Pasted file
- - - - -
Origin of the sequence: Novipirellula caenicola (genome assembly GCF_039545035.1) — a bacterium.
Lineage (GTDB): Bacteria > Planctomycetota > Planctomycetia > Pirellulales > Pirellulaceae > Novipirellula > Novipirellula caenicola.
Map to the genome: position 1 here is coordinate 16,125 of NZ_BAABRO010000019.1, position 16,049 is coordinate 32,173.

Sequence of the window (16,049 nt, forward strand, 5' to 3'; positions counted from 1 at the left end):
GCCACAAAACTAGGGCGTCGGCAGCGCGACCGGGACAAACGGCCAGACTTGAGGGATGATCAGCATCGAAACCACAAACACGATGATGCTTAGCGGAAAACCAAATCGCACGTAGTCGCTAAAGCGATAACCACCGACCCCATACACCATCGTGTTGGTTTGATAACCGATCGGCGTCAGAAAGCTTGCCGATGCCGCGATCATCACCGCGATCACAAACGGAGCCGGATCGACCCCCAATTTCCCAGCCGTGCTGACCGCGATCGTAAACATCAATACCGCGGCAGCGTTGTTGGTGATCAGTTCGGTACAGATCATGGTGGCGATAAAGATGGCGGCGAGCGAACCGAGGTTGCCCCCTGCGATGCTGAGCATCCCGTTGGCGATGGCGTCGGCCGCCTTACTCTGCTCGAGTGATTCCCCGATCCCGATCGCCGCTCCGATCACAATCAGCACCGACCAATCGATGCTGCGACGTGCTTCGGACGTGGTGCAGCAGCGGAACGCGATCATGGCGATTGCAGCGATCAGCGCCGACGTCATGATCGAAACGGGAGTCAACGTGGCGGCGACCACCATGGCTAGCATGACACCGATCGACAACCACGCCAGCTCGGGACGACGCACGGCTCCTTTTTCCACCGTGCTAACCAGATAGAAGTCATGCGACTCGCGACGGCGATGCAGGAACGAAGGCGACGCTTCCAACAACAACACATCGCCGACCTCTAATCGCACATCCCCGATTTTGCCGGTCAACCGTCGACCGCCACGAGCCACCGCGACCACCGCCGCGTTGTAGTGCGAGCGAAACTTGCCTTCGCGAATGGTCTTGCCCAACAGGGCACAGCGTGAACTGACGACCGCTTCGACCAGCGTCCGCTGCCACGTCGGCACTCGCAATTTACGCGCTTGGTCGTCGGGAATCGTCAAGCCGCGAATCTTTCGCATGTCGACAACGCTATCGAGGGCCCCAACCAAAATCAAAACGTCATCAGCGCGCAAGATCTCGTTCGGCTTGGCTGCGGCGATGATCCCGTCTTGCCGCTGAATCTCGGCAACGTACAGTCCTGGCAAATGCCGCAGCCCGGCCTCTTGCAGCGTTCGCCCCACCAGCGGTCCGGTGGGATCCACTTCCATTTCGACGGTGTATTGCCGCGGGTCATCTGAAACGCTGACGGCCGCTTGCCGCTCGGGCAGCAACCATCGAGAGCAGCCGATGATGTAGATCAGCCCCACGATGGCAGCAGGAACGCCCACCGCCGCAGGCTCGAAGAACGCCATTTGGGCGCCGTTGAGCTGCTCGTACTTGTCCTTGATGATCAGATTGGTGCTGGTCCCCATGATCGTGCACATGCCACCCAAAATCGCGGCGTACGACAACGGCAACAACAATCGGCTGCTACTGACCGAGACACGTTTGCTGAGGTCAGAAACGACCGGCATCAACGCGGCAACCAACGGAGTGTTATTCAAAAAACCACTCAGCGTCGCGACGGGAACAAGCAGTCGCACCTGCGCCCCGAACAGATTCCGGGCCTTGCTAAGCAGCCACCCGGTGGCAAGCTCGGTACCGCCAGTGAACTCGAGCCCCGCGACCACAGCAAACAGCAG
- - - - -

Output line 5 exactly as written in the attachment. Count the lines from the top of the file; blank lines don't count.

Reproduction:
GCCACAAAACTAGGGCGTCGGCAGCGCGACCGGGACAAACGGCCAGACTTGAGGGATGATCAGCATCGAAACCACAAACACGATGATGCTTAGCGGAAAACCAAATCGCACGTAGTCGCTAAAGCGATAACCACCGACCCCATACACCATCGTGTTGGTTTGATAACCGATCGGCGTCAGAAAGCTTGCCGATGCCGCGATCATCACCGCGATCACAAACGGAGCCGGATCGACCCCCAATTTCCCAGCCGTGCTGACCGCGATCGTAAACATCAATACCGCGGCAGCGTTGTTGGTGATCAGTTCGGTACAGATCATGGTGGCGATAAAGATGGCGGCGAGCGAACCGAGGTTGCCCCCTGCGATGCTGAGCATCCCGTTGGCGATGGCGTCGGCCGCCTTACTCTGCTCGAGTGATTCCCCGATCCCGATCGCCGCTCCGATCACAATCAGCACCGACCAATCGATGCTGCGACGTGCTTCGGACGTGGTGCAGCAGCGGAACGCGATCATGGCGATTGCAGCGATCAGCGCCGACGTCATGATCGAAACGGGAGTCAACGTGGCGGCGACCACCATGGCTAGCATGACACCGATCGACAACCACGCCAGCTCGGGACGACGCACGGCTCCTTTTTCCACCGTGCTAACCAGATAGAAGTCATGCGACTCGCGACGGCGATGCAGGAACGAAGGCGACGCTTCCAACAACAACACATCGCCGACCTCTAATCGCACATCCCCGATTTTGCCGGTCAACCGTCGACCGCCACGAGCCACCGCGACCACCGCCGCGTTGTAGTGCGAGCGAAACTTGCCTTCGCGAATGGTCTTGCCCAACAGGGCACAGCGTGAACTGACGACCGCTTCGACCAGCGTCCGCTGCCACGTCGGCACTCGCAATTTACGCGCTTGGTCGTCGGGAATCGTCAAGCCGCGAATCTTTCGCATGTCGACAACGCTATCGAGGGCCCCAACCAAAATCAAAACGTCATCAGCGCGCAAGATCTCGTTCGGCTTGGCTGCGGCGATGATCCCGTCTTGCCGCTGAATCTCGGCAACGTACAGTCCTGGCAAATGCCGCAGCCCGGCCTCTTGCAGCGTTCGCCCCACCAGCGGTCCGGTGGGATCCACTTCCATTTCGACGGTGTATTGCCGCGGGTCATCTGAAACGCTGACGGCCGCTTGCCGCTCGGGCAGCAACCATCGAGAGCAGCCGATGATGTAGATCAGCCCCACGATGGCAGCAGGAACGCCCACCGCCGCAGGCTCGAAGAACGCCATTTGGGCGCCGTTGAGCTGCTCGTACTTGTCCTTGATGATCAGATTGGTGCTGGTCCCCATGATCGTGCACATGCCACCCAAAATCGCGGCGTACGACAACGGCAACAACAATCGGCTGCTACTGACCGAGACACGTTTGCTGAGGTCAGAAACGACCGGCATCAACGCGGCAACCAACGGAGTGTTATTCAAAAAACCACTCAGCGTCGCGACGGGAACAAGCAGTCGCACCTGCGCCCCGAACAGATTCCGGGCCTTGCTAAGCAGCCACCCGGTGGCAAGCTCGGTACCGCCAGTGAACTCGAGCCCCGCGACCACAGCAAACAGCAG